A pair of U.S. Olympic medalists helped kick off the national campaign aimed at promoting pool and spa safety.
Launched May 24 at the International Swimming Hall of Fame in Fort
Lauderdale, Fla., the sweeping educational effort, ushered in by
swimming champions Janet Evans and Jason Lezak, is a major
component of the federal Virginia Graeme Baker Pool and Spa Safety
Act, which took effect December 2008.
The campaign is being spearheaded by the Consumer Product Safety
Commission in conjunction with nearly two-dozen participating
organizations, including the Association of Pool & Spa Professionals, the
National Drowning Prevention Alliance, the National Swimming Pool
Foundation and PR partner Widmeyer Communications.
“This will be effective because it is such a broad campaign,
not just a short-term effort by one or two groups,” said
Kathleen Reilly, CSPC’s public affairs specialist.
“It’s nationwide, and nearly every organization
involved in pool and spa safety will be taking part.”
Joining the Olympic athletes for the official launch were Nancy
Baker, whose daughter was the inspiration for the law, and Rep.
Debbie Wasserman Schultz, D-Fla., who authored the act and
sponsored it in the House of Representatives. The announcement also
coincided with CPSC’s release of its annual reports on
children’s entrapment and submersion incidents.
Developed through research conducted by Widmeyer over the past few
months, the educational campaign will carry the tagline “Pool
Safely: Simple Steps Save Lives.” It will combine traditional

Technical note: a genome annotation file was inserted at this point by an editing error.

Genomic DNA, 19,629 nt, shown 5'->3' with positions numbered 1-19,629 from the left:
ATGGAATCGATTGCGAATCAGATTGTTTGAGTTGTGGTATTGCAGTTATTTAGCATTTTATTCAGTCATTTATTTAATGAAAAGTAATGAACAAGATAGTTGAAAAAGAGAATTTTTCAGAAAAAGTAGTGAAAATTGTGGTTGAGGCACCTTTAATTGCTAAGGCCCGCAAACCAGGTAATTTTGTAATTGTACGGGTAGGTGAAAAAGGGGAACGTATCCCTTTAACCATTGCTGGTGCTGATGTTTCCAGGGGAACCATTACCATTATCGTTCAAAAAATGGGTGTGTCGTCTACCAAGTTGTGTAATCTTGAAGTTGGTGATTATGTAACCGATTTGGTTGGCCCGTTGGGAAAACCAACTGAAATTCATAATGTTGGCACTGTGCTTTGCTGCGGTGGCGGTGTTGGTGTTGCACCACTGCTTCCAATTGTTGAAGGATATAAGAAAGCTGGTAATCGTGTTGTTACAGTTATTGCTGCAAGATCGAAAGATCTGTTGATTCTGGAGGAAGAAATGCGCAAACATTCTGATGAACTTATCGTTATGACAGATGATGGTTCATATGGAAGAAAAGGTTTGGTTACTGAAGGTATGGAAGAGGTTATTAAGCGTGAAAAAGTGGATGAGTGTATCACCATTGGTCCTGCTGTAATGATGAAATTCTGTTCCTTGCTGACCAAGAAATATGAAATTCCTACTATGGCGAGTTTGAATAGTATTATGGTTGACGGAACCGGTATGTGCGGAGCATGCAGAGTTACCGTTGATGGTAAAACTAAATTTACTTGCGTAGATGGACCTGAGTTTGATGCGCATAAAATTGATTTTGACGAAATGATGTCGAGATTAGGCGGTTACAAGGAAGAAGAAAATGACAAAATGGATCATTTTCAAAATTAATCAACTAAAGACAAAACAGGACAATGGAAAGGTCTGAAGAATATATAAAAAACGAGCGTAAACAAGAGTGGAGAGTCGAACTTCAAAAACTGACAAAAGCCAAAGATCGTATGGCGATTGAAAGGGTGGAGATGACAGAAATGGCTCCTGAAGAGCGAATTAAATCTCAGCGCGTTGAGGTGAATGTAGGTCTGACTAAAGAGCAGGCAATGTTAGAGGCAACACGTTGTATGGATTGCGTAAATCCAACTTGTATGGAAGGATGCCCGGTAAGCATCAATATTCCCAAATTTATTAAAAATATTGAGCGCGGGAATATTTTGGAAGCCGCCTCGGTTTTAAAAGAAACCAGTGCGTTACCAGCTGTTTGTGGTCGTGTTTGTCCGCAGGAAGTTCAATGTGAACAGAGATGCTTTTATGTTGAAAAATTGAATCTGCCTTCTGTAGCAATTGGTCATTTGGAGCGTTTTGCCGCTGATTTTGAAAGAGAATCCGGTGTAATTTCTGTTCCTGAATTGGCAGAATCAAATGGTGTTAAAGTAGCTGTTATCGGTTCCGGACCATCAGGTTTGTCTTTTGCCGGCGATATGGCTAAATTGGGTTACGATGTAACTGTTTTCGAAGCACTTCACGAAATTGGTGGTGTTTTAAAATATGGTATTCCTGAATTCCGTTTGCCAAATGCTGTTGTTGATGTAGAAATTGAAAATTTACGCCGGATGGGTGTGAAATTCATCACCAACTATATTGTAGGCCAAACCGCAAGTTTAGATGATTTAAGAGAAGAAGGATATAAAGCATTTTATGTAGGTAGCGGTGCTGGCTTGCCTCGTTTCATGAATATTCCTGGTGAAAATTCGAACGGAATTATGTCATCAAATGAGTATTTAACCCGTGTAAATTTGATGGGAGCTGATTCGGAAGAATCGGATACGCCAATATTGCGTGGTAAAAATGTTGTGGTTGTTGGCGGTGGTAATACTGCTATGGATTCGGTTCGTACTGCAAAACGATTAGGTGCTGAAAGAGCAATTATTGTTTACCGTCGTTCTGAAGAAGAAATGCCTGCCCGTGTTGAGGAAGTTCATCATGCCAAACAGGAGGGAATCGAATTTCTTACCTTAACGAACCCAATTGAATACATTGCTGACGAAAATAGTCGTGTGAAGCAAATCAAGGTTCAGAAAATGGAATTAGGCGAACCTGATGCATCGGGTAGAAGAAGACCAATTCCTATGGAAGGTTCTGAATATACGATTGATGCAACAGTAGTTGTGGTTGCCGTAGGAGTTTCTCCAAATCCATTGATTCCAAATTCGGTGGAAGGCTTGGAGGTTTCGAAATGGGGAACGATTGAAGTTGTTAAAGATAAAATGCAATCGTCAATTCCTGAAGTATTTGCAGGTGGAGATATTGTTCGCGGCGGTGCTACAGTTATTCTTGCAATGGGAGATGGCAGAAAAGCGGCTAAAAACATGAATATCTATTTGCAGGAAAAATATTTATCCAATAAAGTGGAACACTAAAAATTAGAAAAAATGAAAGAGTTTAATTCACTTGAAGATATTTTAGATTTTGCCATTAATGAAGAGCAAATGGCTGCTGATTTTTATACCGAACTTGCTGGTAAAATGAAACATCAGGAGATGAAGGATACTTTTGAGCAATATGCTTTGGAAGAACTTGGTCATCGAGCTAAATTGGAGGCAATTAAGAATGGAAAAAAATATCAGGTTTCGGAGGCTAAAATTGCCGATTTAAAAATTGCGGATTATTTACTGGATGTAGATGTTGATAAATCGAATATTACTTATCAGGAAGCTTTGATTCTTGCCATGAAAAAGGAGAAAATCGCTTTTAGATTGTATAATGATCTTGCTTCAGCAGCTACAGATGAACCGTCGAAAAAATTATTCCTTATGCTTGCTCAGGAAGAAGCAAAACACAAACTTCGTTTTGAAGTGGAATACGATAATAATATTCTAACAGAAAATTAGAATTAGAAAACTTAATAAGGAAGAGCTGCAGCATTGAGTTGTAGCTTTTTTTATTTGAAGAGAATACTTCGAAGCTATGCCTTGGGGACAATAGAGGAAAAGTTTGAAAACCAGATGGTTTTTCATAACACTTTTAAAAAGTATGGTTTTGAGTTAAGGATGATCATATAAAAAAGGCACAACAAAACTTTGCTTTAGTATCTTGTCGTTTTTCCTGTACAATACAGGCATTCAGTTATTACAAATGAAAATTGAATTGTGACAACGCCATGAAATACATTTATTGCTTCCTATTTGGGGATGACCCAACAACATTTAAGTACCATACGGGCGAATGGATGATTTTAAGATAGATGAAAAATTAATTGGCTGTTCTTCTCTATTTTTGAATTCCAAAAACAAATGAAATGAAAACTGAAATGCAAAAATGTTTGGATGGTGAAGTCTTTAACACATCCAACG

means of distributing information — print, TV, radio spots
and PSAs — with Internet-based social media such as Facebook,
Twitter and YouTube.
In fact, a Twitter account has been up and running since early May.
Located at http://twitter.com/poolsafely, the page streams
messages such as, “Approx. 70% of child drownings occur even
though 1 or both parents are nearby. Pool Safely” and
“Installing safety drain covers and equipment helps prevent
entrapments and drownings.”
At its heart, the initiative promotes adding extra safety measures
in and around pools and spas, including barriers, swim lessons for
children, knowledge of CPR, and equipment such as drain covers and
Though data is still being collected, CPSC reported no deaths from
suction entrapments in 2009; however, there were eight entrapment
incidents, with all but one resulting in injury. By comparison, the
years 2007 and 2008 saw two fatal entrapments each, but no
entrapment fatalities were reported for 2005 or 2006. All told,
CPSC counted 94 entrapments from 1999-2009, 12 of which were
Those most likely to be injured or killed in an entrapment were
under the age of 15, the report found. Of those, the largest
percentage of victims (38 percent) fell between the ages of 5 and
9. The agency also concluded that more than three-quarters of
serious injuries and deaths related to drowning and near-drownings
occurred with children under 5 years old.